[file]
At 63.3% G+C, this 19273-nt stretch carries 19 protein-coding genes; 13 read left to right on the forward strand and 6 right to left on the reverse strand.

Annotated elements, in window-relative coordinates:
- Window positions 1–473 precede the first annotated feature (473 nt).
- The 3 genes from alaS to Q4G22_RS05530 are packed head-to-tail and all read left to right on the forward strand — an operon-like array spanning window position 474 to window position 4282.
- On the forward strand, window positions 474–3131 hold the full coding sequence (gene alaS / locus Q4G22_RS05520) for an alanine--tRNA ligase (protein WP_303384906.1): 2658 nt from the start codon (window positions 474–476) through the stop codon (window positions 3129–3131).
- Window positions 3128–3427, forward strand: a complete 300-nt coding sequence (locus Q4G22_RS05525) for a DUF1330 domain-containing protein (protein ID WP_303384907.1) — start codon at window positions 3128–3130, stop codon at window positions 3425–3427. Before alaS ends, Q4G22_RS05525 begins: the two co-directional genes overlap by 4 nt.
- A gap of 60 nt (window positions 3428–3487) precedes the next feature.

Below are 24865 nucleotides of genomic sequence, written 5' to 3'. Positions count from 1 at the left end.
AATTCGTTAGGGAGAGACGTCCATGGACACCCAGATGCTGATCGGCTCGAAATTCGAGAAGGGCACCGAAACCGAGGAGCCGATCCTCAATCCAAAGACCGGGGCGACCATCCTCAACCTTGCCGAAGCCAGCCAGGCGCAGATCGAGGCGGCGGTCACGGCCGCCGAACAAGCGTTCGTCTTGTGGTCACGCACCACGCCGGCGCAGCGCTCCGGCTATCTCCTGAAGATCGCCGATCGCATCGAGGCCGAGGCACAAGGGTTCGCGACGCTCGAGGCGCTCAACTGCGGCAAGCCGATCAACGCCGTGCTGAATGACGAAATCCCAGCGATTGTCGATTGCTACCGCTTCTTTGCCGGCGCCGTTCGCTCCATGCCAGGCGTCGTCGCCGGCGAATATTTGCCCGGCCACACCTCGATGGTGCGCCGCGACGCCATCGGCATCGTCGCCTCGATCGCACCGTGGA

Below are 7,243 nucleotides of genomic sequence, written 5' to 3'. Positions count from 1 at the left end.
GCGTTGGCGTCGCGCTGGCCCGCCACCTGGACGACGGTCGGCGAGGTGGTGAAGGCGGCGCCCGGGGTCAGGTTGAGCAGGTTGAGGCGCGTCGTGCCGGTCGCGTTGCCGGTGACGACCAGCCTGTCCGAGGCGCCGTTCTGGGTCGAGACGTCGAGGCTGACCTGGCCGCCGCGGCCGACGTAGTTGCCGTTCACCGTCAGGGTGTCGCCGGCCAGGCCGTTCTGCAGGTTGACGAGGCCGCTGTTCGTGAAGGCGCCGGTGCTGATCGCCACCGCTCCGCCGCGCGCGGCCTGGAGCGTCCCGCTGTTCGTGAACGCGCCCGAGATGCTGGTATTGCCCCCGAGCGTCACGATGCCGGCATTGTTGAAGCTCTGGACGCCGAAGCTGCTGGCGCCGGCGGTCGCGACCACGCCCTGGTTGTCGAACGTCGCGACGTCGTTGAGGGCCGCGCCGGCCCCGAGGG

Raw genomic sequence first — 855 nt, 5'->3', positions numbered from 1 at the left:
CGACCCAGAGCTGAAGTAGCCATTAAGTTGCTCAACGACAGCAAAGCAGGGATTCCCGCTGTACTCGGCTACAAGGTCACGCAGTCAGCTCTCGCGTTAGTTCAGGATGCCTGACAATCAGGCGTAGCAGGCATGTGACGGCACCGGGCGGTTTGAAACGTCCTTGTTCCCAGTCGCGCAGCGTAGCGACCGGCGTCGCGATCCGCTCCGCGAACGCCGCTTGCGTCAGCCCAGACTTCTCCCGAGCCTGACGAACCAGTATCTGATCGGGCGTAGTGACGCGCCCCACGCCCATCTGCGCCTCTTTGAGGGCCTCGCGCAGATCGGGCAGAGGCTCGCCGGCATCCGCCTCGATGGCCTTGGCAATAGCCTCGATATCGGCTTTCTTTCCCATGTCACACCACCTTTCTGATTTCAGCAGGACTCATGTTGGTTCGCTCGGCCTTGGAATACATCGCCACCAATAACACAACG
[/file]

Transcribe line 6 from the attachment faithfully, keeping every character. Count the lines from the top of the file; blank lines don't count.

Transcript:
- Window positions 3128–3427, forward strand: a complete 300-nt coding sequence (locus Q4G22_RS05525) for a DUF1330 domain-containing protein (protein ID WP_303384907.1) — start codon at window positions 3128–3130, stop codon at window positions 3425–3427. Before alaS ends, Q4G22_RS05525 begins: the two co-directional genes overlap by 4 nt.